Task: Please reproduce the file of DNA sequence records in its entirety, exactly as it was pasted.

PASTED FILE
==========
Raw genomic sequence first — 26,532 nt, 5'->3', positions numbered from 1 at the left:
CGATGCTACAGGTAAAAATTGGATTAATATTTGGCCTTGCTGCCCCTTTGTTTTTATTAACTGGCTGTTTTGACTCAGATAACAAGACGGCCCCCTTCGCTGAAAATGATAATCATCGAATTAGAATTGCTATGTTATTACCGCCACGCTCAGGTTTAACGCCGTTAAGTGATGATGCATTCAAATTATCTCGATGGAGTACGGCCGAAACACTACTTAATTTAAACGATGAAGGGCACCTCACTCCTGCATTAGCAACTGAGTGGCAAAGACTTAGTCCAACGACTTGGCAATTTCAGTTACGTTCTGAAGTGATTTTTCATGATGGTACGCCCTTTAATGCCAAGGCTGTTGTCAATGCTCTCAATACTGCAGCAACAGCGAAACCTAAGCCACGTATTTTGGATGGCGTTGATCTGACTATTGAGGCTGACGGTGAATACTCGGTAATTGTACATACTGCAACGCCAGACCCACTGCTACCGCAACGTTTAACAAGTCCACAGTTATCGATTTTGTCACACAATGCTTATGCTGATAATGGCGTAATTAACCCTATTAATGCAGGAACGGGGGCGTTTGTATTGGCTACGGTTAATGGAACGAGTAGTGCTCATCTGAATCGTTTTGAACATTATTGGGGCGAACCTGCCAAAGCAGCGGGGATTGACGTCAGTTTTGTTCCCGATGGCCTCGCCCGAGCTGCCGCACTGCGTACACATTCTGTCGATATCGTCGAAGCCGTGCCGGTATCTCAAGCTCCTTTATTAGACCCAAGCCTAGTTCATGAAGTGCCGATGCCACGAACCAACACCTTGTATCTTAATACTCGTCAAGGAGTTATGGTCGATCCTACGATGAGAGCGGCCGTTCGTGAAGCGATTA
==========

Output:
Raw genomic sequence first — 26,532 nt, 5'->3', positions numbered from 1 at the left:
CGATGCTACAGGTAAAAATTGGATTAATATTTGGCCTTGCTGCCCCTTTGTTTTTATTAACTGGCTGTTTTGACTCAGATAACAAGACGGCCCCCTTCGCTGAAAATGATAATCATCGAATTAGAATTGCTATGTTATTACCGCCACGCTCAGGTTTAACGCCGTTAAGTGATGATGCATTCAAATTATCTCGATGGAGTACGGCCGAAACACTACTTAATTTAAACGATGAAGGGCACCTCACTCCTGCATTAGCAACTGAGTGGCAAAGACTTAGTCCAACGACTTGGCAATTTCAGTTACGTTCTGAAGTGATTTTTCATGATGGTACGCCCTTTAATGCCAAGGCTGTTGTCAATGCTCTCAATACTGCAGCAACAGCGAAACCTAAGCCACGTATTTTGGATGGCGTTGATCTGACTATTGAGGCTGACGGTGAATACTCGGTAATTGTACATACTGCAACGCCAGACCCACTGCTACCGCAACGTTTAACAAGTCCACAGTTATCGATTTTGTCACACAATGCTTATGCTGATAATGGCGTAATTAACCCTATTAATGCAGGAACGGGGGCGTTTGTATTGGCTACGGTTAATGGAACGAGTAGTGCTCATCTGAATCGTTTTGAACATTATTGGGGCGAACCTGCCAAAGCAGCGGGGATTGACGTCAGTTTTGTTCCCGATGGCCTCGCCCGAGCTGCCGCACTGCGTACACATTCTGTCGATATCGTCGAAGCCGTGCCGGTATCTCAAGCTCCTTTATTAGACCCAAGCCTAGTTCATGAAGTGCCGATGCCACGAACCAACACCTTGTATCTTAATACTCGTCAAGGAGTTATGGTCGATCCTACGATGAGAGCGGCCGTTCGTGAAGCGATTA